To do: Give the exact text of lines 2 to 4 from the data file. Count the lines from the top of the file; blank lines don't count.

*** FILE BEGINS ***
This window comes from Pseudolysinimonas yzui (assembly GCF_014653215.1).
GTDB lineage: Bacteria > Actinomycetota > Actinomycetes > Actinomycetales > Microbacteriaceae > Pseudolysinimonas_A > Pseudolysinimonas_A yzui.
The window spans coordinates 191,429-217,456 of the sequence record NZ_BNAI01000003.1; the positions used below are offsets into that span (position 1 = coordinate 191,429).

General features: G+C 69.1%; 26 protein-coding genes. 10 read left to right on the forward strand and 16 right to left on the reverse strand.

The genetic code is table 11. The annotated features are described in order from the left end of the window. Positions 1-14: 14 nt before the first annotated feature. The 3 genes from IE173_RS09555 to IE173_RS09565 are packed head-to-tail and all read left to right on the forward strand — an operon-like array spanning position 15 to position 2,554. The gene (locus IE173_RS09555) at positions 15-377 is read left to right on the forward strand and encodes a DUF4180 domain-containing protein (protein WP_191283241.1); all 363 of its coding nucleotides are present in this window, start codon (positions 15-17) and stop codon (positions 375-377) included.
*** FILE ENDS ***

GTDB lineage: Bacteria > Actinomycetota > Actinomycetes > Actinomycetales > Microbacteriaceae > Pseudolysinimonas_A > Pseudolysinimonas_A yzui.
The window spans coordinates 191,429-217,456 of the sequence record NZ_BNAI01000003.1; the positions used below are offsets into that span (position 1 = coordinate 191,429).

General features: G+C 69.1%; 26 protein-coding genes. 10 read left to right on the forward strand and 16 right to left on the reverse strand.